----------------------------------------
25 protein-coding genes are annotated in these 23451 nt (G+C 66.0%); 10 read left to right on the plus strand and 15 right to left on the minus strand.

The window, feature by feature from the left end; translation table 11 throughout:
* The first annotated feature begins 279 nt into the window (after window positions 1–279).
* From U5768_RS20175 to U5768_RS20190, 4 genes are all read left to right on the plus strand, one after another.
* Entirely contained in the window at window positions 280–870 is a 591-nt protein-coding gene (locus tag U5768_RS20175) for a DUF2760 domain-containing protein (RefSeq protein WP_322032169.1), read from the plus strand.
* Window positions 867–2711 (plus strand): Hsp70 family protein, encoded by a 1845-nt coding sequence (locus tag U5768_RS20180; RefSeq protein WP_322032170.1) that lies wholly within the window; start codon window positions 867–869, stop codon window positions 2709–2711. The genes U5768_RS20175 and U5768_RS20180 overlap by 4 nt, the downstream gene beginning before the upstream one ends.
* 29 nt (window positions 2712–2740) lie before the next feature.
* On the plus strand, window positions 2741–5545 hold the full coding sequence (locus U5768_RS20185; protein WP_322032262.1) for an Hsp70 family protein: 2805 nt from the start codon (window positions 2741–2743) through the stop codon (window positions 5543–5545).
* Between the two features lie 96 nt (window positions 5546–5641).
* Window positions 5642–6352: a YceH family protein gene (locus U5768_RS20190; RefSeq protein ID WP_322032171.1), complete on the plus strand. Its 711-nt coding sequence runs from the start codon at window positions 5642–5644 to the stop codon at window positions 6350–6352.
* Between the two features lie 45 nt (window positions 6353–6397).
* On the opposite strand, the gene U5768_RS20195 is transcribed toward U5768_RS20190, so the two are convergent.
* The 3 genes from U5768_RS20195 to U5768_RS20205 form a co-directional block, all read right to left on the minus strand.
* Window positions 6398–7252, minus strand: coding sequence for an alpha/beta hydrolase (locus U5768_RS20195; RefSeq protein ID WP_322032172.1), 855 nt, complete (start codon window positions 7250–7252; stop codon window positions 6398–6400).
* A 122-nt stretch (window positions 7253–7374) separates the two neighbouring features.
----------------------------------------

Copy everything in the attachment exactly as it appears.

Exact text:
25 protein-coding genes are annotated in these 23451 nt (G+C 66.0%); 10 read left to right on the plus strand and 15 right to left on the minus strand.

The window, feature by feature from the left end; translation table 11 throughout:
* The first annotated feature begins 279 nt into the window (after window positions 1–279).
* From U5768_RS20175 to U5768_RS20190, 4 genes are all read left to right on the plus strand, one after another.
* Entirely contained in the window at window positions 280–870 is a 591-nt protein-coding gene (locus tag U5768_RS20175) for a DUF2760 domain-containing protein (RefSeq protein WP_322032169.1), read from the plus strand.
* Window positions 867–2711 (plus strand): Hsp70 family protein, encoded by a 1845-nt coding sequence (locus tag U5768_RS20180; RefSeq protein WP_322032170.1) that lies wholly within the window; start codon window positions 867–869, stop codon window positions 2709–2711. The genes U5768_RS20175 and U5768_RS20180 overlap by 4 nt, the downstream gene beginning before the upstream one ends.
* 29 nt (window positions 2712–2740) lie before the next feature.
* On the plus strand, window positions 2741–5545 hold the full coding sequence (locus U5768_RS20185; protein WP_322032262.1) for an Hsp70 family protein: 2805 nt from the start codon (window positions 2741–2743) through the stop codon (window positions 5543–5545).
* Between the two features lie 96 nt (window positions 5546–5641).
* Window positions 5642–6352: a YceH family protein gene (locus U5768_RS20190; RefSeq protein ID WP_322032171.1), complete on the plus strand. Its 711-nt coding sequence runs from the start codon at window positions 5642–5644 to the stop codon at window positions 6350–6352.
* Between the two features lie 45 nt (window positions 6353–6397).
* On the opposite strand, the gene U5768_RS20195 is transcribed toward U5768_RS20190, so the two are convergent.
* The 3 genes from U5768_RS20195 to U5768_RS20205 form a co-directional block, all read right to left on the minus strand.
* Window positions 6398–7252, minus strand: coding sequence for an alpha/beta hydrolase (locus U5768_RS20195; RefSeq protein ID WP_322032172.1), 855 nt, complete (start codon window positions 7250–7252; stop codon window positions 6398–6400).
* A 122-nt stretch (window positions 7253–7374) separates the two neighbouring features.